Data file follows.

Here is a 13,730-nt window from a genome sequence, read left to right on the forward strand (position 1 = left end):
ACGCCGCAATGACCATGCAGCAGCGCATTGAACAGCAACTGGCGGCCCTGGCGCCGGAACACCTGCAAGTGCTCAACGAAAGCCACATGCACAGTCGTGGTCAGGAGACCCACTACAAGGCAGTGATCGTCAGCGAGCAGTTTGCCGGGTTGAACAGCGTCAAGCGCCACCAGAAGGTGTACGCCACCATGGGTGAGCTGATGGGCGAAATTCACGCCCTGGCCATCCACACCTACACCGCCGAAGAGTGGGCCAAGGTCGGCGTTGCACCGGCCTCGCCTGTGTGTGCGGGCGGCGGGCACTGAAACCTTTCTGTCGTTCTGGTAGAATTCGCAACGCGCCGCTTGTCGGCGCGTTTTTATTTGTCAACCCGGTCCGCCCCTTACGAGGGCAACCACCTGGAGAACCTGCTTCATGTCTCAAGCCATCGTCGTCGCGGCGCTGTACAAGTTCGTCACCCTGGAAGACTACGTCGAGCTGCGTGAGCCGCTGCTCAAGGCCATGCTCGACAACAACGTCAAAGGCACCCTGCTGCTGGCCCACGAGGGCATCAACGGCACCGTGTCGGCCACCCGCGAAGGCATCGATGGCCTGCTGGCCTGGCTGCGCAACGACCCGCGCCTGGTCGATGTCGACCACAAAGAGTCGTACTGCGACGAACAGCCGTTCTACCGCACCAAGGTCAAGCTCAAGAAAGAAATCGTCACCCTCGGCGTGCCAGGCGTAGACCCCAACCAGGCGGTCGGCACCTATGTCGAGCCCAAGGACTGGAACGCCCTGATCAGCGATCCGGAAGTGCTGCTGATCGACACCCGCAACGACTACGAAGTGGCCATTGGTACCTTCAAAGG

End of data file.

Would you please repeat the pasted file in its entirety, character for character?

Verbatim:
Here is a 13,730-nt window from a genome sequence, read left to right on the forward strand (position 1 = left end):
ACGCCGCAATGACCATGCAGCAGCGCATTGAACAGCAACTGGCGGCCCTGGCGCCGGAACACCTGCAAGTGCTCAACGAAAGCCACATGCACAGTCGTGGTCAGGAGACCCACTACAAGGCAGTGATCGTCAGCGAGCAGTTTGCCGGGTTGAACAGCGTCAAGCGCCACCAGAAGGTGTACGCCACCATGGGTGAGCTGATGGGCGAAATTCACGCCCTGGCCATCCACACCTACACCGCCGAAGAGTGGGCCAAGGTCGGCGTTGCACCGGCCTCGCCTGTGTGTGCGGGCGGCGGGCACTGAAACCTTTCTGTCGTTCTGGTAGAATTCGCAACGCGCCGCTTGTCGGCGCGTTTTTATTTGTCAACCCGGTCCGCCCCTTACGAGGGCAACCACCTGGAGAACCTGCTTCATGTCTCAAGCCATCGTCGTCGCGGCGCTGTACAAGTTCGTCACCCTGGAAGACTACGTCGAGCTGCGTGAGCCGCTGCTCAAGGCCATGCTCGACAACAACGTCAAAGGCACCCTGCTGCTGGCCCACGAGGGCATCAACGGCACCGTGTCGGCCACCCGCGAAGGCATCGATGGCCTGCTGGCCTGGCTGCGCAACGACCCGCGCCTGGTCGATGTCGACCACAAAGAGTCGTACTGCGACGAACAGCCGTTCTACCGCACCAAGGTCAAGCTCAAGAAAGAAATCGTCACCCTCGGCGTGCCAGGCGTAGACCCCAACCAGGCGGTCGGCACCTATGTCGAGCCCAAGGACTGGAACGCCCTGATCAGCGATCCGGAAGTGCTGCTGATCGACACCCGCAACGACTACGAAGTGGCCATTGGTACCTTCAAAGG